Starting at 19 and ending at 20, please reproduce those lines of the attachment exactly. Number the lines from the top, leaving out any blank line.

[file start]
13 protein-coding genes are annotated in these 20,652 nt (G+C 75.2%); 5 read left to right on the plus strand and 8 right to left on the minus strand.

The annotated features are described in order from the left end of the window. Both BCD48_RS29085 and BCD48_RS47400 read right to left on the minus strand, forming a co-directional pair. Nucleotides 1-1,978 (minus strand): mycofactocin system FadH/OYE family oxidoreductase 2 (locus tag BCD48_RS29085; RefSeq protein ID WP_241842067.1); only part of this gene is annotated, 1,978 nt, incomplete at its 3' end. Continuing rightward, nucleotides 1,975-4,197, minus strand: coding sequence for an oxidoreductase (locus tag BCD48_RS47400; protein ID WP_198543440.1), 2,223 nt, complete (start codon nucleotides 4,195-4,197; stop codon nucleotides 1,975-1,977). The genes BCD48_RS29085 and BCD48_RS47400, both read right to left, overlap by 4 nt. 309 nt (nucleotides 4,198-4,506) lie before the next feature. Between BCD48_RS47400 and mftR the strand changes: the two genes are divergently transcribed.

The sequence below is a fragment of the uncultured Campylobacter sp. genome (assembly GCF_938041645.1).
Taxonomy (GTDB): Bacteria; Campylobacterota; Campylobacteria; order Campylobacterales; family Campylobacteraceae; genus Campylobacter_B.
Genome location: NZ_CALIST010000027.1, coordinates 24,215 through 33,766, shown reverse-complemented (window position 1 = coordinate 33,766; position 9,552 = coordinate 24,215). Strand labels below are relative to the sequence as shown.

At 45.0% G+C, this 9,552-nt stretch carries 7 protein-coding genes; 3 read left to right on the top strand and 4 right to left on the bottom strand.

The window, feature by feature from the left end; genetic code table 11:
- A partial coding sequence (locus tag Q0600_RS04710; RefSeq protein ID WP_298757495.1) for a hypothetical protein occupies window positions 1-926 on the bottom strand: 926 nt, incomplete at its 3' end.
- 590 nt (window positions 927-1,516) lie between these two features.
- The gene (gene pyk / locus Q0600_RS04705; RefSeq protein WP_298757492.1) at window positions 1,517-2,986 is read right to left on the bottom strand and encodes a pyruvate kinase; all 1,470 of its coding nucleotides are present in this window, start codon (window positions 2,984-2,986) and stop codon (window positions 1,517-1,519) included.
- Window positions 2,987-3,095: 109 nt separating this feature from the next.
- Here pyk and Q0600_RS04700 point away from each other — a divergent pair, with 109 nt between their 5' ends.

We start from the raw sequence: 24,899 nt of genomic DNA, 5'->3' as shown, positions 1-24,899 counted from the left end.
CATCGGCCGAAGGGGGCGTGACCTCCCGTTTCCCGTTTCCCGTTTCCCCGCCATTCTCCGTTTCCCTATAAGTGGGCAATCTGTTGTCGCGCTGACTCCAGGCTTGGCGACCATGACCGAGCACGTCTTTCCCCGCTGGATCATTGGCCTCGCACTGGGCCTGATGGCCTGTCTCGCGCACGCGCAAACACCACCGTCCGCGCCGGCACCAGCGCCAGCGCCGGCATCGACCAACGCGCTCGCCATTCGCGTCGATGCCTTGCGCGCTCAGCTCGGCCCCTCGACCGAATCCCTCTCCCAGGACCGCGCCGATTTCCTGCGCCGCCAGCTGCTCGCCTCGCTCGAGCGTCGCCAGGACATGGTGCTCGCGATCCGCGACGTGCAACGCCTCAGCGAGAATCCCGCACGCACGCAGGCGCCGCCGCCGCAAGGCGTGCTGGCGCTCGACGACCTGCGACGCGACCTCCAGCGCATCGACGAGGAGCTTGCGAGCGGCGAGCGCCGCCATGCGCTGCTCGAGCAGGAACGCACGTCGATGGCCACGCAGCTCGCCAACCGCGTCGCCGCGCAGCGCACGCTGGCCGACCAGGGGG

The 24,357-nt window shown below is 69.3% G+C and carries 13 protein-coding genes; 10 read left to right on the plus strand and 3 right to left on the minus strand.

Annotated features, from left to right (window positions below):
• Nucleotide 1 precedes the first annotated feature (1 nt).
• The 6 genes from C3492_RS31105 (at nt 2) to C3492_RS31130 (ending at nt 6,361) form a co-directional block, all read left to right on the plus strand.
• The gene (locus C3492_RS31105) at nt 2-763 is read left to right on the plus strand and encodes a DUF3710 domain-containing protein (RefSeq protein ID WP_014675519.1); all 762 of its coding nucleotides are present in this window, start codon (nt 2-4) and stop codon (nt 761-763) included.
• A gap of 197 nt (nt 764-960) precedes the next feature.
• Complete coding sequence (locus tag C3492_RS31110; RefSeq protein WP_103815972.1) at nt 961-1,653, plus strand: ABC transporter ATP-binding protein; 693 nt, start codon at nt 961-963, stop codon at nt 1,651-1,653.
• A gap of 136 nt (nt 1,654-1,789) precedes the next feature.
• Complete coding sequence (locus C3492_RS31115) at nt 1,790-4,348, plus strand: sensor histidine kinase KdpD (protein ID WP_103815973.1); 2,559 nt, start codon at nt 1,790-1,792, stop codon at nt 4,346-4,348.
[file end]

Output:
• The gene (locus C3492_RS31105) at nt 2-763 is read left to right on the plus strand and encodes a DUF3710 domain-containing protein (RefSeq protein ID WP_014675519.1); all 762 of its coding nucleotides are present in this window, start codon (nt 2-4) and stop codon (nt 761-763) included.
• A gap of 197 nt (nt 764-960) precedes the next feature.